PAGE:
Machine beats man on ancient front
The computer scientist Ken Thompson has an unusual distinction: his research has changed the rules of chess. Thompson has a rich resume, but it’s quite a feather in one’s cap to lay claim to changing a game that’s existed for hundreds of years. Specifically, Thompson’s computer-aided work on chess endgames carved out several exceptions to the long-standing fifty-move rule. At least, his work did until Thompson’s discoveries became too numerous, and chess’s overlords threw up their hands and said they were getting rid of the exceptions entirely.
Endgames in computer chess
Thompson was one of the early pioneers of programming computers to play chess. He describes his involvement with the game in a fascinating oral history from 2005. I’d recommend reading in full for any enthusiasts of either computer science or chess (and enthusiasts of both of these might find appropriately multiplicative enjoyment), but the big highlight is in the discussion of chess endgames.
Endgames are the stage of a chess game where there are few pieces still left on the board. Around 1975, Thompson was speaking to another chess player who claimed that computers effectively had no chance of winning complex endgames. Thompson then spent the next ten years working on endgames, and proved his interlocutor incorrect.
Computer programs assess chess positions using an evaluation algorithm. A basic evaluation algorithm might be simply counting each player’s number of pieces; a slightly more complex algorithm might assign numerical value to each type of piece. For example, a queen might be worth nine points in an evaluation function, and a knight worth only three. The evaluation functions get much more complex and might consider factors such as pawn structure, king safety, mobility, and more.
Computers then choose which move is best by searching for legal moves and running the evaluation function on the subsequent tree of possibilities can result from those legal moves. For example, on one player’s turn, there might be 20 legal moves, and each of those 20 legal moves might lead to 20 more legal moves, and so on. While there are algorithmic tactics to speed up the search, the number of positions to potentially evaluate grows exponentially, so computers are fixed in the “depth” of their search by their memory and processing power.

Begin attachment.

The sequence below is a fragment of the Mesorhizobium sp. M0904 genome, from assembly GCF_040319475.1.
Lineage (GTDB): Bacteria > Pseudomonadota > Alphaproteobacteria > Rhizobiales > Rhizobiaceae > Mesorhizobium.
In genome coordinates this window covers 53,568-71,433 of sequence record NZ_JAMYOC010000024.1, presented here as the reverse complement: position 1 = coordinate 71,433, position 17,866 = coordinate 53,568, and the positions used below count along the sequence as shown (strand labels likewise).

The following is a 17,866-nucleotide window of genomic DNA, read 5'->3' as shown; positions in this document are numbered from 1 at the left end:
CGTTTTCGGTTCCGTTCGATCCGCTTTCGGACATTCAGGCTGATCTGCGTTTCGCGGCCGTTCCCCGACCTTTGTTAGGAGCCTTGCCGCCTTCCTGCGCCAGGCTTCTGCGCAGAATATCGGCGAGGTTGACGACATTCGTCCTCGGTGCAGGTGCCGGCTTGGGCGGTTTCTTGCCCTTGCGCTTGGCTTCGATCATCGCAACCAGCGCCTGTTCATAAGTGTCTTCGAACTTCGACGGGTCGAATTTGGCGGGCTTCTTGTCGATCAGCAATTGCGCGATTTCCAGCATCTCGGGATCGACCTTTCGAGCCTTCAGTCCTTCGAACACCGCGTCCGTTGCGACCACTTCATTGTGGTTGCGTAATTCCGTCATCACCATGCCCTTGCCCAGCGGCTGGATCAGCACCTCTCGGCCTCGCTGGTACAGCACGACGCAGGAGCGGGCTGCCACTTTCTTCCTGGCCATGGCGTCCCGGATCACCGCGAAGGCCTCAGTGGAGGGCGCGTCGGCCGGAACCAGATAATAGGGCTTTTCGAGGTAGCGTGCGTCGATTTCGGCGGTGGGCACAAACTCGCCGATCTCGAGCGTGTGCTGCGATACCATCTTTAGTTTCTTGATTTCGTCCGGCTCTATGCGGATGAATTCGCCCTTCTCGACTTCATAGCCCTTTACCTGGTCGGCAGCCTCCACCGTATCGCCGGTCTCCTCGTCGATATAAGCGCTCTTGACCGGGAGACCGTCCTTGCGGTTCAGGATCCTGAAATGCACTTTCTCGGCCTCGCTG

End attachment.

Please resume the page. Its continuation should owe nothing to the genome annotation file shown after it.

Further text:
At the time of Thompson’s conversation, chess-playing computers were being used but were nowhere close to the skill of the best players. (Today, the converse is true, where the best players have effectively no chance of winning a set of games vs. the best chess computers.) In the 1970s, the best computers searched for moves at a depth of four ply (four “half moves” each time a player moves a piece). It was clear that many chess endgames required strategy and evaluation at a depth much greater than four ply or even eight ply, hence the idea that computers could never solve endgames.
But as Thompson describes, he then thought that you could “absolutely solve [an endgame] by a different mechanism … not by normal computer chess, You could just have the answer and look it up. You could make a table for everything that you’re supposed to do.” Essentially, you could work backward from the simplest endgames and solve sub-problems:
So the method is to lay out a chess board that has two kings on it and then look for all the positions that two kings can – all combinations positions of the two kings can be there – and find which ones are mates. And surprise!, you’ll find none of them are mates, right. So then you put a king and a queen against the king and you find all the mates in there, so then you have a list of all the mates in one. And then you build — instead of a move generator you build an unmove generator where you find all the positions that can arise from that. A move is like a very strange move, sometimes uncastling and stuff like that. But basically it’s just a move generator with different rules. So you find all positions that you can force the mates that you found in the last pass in two ply and then you do that again and again and again and again, and when you find no more, everything you didn’t find is a draw. So you do it by exhaustive search, one ply at a time back from the terminal positions, from the end positions.